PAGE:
Iran Sentences Christian Convert to 10 Years in Infamous Evin Prison

Christian Solidarity Worldwide (CSW) has revealed this week that Mostafa Bordbar, a Christian convert in Iran, has been sentenced to 10 years in prison in Middle Eastern country for being part of an "anti-security organization" and "gathering with intent to commit crimes against Iranian national security."

(Photo: Reuters)A prison guard stands along a corridor in Tehran's Evin prison in this June 13, 2006 file photo.

The verdict was delivered on July 31 by the Revolutionary Court in Tehran, following his trial on June 9. Bordbar is currently being held in Evin prison, infamous for its human rights violations.

CSW noted Bordbar was arrested on Dec. 27, 2012, along with 50 other Christian converts who had gathered to celebrate Christmas in a house in northern Tehran.

"They were detained, interrogated for several hours and were forced to hand over personal details, including Facebook and e-mail addresses and passwords. Most of the group was released; however, Mr Bordbar and Vruir Avanessian, an Armenian-Christian Pastor, were arrested."

It added that Bordbar had previously been arrested several years earlier in the Iranian city of Rasht, his hometown, because of his conversion to Christianity. He was convicted on charges of "apostasy" against Islam, but was released after paying bail of 200 million Iranian Rials. But the charge remained on his criminal record, which prevented him from obtaining a permit to establish a private company.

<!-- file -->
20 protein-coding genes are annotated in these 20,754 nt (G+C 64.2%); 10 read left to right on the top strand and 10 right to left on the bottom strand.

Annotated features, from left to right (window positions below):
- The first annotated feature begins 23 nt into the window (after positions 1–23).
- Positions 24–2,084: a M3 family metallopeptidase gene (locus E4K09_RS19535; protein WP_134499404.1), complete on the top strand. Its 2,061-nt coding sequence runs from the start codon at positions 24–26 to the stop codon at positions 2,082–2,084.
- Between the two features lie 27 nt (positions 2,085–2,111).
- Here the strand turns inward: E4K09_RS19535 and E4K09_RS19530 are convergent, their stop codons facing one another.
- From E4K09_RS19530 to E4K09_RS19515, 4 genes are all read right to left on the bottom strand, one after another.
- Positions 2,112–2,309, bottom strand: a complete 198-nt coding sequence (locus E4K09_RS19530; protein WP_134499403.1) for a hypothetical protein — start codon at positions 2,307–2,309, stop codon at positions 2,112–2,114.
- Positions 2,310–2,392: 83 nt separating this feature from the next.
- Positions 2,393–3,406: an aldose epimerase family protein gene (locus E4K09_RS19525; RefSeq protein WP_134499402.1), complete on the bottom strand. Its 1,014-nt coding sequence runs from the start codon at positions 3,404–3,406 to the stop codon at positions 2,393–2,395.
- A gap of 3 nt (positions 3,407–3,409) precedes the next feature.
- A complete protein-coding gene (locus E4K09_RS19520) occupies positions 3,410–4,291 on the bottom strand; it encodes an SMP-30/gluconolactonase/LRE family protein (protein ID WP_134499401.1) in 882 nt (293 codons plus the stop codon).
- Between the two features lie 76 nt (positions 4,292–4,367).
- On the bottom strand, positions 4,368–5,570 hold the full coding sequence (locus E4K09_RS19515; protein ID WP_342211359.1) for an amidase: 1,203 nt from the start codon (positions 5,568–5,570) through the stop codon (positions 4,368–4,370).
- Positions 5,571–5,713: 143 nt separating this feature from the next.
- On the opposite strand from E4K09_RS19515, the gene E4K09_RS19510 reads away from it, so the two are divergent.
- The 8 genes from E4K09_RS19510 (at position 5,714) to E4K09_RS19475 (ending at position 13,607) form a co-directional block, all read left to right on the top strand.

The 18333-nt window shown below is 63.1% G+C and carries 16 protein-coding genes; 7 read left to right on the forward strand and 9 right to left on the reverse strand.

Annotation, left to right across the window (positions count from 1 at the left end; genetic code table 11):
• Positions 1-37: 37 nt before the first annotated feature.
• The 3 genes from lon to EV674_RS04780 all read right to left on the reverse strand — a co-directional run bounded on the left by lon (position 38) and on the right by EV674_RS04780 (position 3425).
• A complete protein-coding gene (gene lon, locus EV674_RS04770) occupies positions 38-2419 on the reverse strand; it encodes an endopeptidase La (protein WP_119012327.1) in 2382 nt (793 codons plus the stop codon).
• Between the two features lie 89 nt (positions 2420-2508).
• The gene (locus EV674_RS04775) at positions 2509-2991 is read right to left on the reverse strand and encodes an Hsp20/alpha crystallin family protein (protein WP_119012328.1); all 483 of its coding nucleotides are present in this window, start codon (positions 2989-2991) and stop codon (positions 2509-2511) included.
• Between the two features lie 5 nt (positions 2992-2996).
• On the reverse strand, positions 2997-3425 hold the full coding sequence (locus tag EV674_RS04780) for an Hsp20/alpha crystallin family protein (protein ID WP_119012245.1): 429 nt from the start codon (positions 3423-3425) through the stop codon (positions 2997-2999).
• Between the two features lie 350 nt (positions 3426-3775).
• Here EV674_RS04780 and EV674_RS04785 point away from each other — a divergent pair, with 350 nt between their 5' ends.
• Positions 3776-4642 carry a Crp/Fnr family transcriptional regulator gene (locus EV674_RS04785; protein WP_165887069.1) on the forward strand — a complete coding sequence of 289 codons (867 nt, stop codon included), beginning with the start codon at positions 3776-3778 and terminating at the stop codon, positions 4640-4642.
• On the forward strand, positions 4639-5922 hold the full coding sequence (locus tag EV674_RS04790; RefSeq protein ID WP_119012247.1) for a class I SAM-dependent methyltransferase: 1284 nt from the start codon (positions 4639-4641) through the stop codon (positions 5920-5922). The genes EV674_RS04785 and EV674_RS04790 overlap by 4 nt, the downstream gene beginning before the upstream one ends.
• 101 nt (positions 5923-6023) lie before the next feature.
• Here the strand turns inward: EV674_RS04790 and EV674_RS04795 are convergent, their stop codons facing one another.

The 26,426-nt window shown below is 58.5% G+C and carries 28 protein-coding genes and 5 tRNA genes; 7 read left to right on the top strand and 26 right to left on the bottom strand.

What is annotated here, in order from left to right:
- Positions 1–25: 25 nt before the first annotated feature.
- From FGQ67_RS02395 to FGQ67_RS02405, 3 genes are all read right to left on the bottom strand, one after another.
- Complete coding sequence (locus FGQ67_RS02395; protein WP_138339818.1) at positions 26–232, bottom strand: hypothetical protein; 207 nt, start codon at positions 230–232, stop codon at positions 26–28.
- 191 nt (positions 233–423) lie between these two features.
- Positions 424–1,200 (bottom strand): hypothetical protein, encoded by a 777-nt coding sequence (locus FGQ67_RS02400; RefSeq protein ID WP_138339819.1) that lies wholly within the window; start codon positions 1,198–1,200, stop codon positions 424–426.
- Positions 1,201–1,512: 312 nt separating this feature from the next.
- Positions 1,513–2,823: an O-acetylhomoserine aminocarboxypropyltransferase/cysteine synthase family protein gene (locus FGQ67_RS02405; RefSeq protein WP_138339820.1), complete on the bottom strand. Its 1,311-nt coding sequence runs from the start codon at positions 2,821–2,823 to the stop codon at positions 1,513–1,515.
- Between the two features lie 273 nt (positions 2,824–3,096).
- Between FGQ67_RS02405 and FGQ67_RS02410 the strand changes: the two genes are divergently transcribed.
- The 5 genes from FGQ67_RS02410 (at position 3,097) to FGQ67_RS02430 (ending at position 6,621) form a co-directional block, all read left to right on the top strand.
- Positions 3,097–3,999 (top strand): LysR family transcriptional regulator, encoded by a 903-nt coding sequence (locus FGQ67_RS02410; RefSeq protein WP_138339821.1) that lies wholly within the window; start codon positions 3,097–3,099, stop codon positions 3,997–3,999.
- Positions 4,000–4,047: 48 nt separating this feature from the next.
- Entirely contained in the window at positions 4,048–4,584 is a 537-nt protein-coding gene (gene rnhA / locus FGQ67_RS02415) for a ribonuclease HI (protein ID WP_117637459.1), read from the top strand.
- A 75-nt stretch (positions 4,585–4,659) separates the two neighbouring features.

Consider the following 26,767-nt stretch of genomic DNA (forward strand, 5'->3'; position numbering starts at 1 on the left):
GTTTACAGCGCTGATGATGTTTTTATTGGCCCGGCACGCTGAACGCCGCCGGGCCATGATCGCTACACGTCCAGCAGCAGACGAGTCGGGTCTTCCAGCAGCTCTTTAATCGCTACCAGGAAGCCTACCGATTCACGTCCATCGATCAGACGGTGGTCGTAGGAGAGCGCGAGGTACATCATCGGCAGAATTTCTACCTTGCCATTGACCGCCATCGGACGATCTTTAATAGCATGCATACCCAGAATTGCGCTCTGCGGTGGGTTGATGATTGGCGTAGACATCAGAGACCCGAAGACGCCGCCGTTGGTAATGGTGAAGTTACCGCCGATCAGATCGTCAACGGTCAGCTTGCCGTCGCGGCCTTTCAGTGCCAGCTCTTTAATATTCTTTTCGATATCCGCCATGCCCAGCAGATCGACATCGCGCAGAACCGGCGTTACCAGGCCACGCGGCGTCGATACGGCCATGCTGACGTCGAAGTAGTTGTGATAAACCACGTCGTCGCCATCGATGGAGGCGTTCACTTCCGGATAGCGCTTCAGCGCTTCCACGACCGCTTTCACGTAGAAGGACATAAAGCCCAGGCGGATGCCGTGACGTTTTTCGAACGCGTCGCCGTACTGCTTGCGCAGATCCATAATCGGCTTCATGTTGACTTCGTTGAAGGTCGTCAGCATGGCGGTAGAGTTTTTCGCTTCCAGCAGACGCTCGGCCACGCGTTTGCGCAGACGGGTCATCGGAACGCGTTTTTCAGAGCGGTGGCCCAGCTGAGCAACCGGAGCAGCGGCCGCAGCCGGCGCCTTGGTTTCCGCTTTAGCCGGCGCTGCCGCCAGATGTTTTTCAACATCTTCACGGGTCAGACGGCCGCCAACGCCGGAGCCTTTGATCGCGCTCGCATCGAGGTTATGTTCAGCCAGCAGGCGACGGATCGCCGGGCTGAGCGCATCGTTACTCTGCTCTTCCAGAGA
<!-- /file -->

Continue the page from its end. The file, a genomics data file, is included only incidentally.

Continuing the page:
"CSW is deeply concerned at reports of Mostafa Bordbar's harsh sentence. Although he was convicted of crimes of a seemingly political nature, it is clear that as with other Christians who have been recently imprisoned in Iran, this is nothing more than a means of justifying manifestly excessive or unjust sentences," CSW's Chief Executive Mervyn Thomas said in a statement.

"CSW urges the Iranian authorities to release Mostafa Bordbar and all those who have been imprisoned on account of their faith. We also urge the Iranian authorities to ensure that religious minorities are free to exercise their right to adopt any faith of their own choice, a right that is enshrined in the International Convent on Civil and Political Rights (ICCPR), to which Iran is party," he added.